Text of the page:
Grieving the loss of a loved one, teen suicide and effects on schools and health care workers were highlighted during a COVID-19 panel discussion Sept. 25 in Carlsbad.
Deacon Tony Dominguez of San Jose Catholic Church, Permian Basin Counseling Regional Director D’Nae Johnson, Associate New Mexico AARP Director Gary Williams, Carlsbad Municipal Schools (CMS) Superintendent Dr. Gerry Washburn and Carlsbad Medical Center Chief Executive Officer Nick Arledge spent nearly two hours talking about the effects of COVID-19 and possible solutions at the Leo Sweet Community Center.
“I thought it was good. I thought a lot of good information got put out there,” said Washburn.
“I think it’s good to hear the different perspectives. We’re all trying to navigate something that just seems to continue to go on and on.”
Washburn said CMS dealt with a number of issues since March 2020 when the first COVID-19 cases were reported in Eddy County and New Mexico.
“When the kids were all remote (learning) we had a huge spike in kids threatening self-harm and depression. We’ve seen that thankfully go down a little bit,” he said.
During the 2021/2022 academic year, Washburn said CMS officials noticed students struggling with classroom situations.
“Just getting reacquainted and understanding how to navigate peer relationships. I think those are our big things,” he said.
COVID-19 struggles were not limited to young people, Williams indicated, he said social isolation was a problem for senior citizens.
“Social isolation is equivalent of smoking 15 cigarettes a day. Individuals are cut off from services,” he said.
He said social engagement for seniors in a safe and social environment was a key component during the COVID-19 pandemic.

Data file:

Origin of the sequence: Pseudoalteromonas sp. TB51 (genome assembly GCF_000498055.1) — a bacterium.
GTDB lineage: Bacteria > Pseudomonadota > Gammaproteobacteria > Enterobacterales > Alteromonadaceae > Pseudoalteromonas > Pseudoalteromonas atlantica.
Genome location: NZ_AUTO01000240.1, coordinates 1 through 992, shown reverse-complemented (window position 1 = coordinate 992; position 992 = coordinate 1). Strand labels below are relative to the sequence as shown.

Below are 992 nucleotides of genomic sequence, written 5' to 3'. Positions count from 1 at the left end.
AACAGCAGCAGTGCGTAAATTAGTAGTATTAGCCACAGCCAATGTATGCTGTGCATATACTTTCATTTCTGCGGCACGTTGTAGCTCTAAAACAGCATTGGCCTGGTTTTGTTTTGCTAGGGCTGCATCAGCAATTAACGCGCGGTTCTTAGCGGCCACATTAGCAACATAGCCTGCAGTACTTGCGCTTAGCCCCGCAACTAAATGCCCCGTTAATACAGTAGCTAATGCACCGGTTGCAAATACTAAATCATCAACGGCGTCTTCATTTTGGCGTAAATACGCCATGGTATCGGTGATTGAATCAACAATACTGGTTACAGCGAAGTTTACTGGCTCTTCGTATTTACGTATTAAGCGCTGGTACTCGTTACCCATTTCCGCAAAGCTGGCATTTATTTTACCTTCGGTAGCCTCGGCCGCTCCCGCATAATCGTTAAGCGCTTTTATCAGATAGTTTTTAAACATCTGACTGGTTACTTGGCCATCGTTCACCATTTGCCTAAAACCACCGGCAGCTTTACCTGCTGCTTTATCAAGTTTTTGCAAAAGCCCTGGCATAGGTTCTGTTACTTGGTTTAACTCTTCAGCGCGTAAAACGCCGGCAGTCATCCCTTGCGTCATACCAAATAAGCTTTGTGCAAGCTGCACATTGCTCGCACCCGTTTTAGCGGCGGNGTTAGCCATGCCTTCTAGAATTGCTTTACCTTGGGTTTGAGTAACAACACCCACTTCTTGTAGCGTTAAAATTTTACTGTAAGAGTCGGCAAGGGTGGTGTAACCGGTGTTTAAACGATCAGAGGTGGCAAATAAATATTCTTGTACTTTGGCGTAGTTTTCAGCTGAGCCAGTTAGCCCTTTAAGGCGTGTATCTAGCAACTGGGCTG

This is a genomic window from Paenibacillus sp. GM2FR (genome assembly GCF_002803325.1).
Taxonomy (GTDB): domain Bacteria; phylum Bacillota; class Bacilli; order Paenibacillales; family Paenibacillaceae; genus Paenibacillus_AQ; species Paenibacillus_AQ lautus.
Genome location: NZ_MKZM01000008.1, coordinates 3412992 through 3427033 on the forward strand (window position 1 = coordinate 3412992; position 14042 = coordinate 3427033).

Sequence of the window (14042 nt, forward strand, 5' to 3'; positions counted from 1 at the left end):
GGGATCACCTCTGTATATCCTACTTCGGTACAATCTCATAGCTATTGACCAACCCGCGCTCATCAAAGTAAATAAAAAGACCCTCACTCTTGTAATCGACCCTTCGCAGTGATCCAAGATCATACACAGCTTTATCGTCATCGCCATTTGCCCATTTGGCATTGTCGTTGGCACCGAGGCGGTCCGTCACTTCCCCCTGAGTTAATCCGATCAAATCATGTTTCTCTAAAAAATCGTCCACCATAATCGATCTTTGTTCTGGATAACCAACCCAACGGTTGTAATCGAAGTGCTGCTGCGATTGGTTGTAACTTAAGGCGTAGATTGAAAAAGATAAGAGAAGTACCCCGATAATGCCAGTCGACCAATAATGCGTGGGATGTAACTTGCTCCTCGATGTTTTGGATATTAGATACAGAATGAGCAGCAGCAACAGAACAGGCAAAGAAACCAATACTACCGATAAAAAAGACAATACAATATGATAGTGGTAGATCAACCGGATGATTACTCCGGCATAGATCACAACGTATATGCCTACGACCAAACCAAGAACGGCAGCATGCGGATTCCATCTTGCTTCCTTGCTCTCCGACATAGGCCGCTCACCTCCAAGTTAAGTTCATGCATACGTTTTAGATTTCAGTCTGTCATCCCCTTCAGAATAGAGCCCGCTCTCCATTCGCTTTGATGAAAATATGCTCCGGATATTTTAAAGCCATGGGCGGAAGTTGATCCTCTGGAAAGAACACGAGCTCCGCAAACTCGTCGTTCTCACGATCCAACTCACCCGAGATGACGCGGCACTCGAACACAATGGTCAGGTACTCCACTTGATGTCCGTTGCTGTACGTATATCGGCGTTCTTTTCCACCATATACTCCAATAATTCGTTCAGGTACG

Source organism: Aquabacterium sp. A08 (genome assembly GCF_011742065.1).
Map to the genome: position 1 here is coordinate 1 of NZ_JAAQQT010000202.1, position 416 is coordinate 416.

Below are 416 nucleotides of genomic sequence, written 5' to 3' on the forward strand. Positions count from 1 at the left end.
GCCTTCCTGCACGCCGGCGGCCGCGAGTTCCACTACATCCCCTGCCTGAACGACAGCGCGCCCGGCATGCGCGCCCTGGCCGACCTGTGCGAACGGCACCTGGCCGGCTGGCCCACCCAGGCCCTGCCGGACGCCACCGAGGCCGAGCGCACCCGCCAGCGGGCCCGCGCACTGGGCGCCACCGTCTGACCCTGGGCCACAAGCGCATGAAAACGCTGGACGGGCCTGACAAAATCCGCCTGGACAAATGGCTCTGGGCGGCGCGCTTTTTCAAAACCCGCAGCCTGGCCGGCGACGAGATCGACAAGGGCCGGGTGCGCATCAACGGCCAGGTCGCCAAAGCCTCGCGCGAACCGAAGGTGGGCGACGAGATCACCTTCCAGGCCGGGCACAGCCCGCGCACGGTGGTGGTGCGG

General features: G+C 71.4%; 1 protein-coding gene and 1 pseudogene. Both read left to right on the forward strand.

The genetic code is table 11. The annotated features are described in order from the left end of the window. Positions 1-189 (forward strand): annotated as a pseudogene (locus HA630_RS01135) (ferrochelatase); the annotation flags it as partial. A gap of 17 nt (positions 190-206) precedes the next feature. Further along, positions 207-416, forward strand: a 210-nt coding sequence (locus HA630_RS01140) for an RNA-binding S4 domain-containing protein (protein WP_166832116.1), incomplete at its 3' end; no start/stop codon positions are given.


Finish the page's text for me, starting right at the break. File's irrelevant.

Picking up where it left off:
“What are we doing as a society to allow for individuals to reenter the workforce? Those environments where social engagements occurs and what attention are paying to ensuring where individuals express concerns such as coming out today to actively participate in this panel discussion?” Williams asked.
Johnson urged people to reach out if they are depressed or have suicidal thoughts.
Permian Basin Counseling opened nearly four months ago in Carlsbad and Mayor Dale Janway said the services were set up by the Permian Strategic Partnership (PSP) as an opportunity for more counseling services for the community.
“PSP is a coalition of 17 leading Permian Basin energy companies who joined together to work in partnership with leaders across the region’s communities to address current and future challenges to the responsible development of the vast oil and natural gas resources of the Permian Basin in the states of New Mexico and Texas,” stated the PSP website.
Dominguez said one-to-one faith counseling was offered to those who sought it.
He said if San Jose Catholic Church or any other place of worship does not have answers people are looking for, they will be referred to an agency that does.
Mike Smith can be reached at 575-628-5546 or by email at MSmith@currentargus.com or @ArgusMichae on Twitter.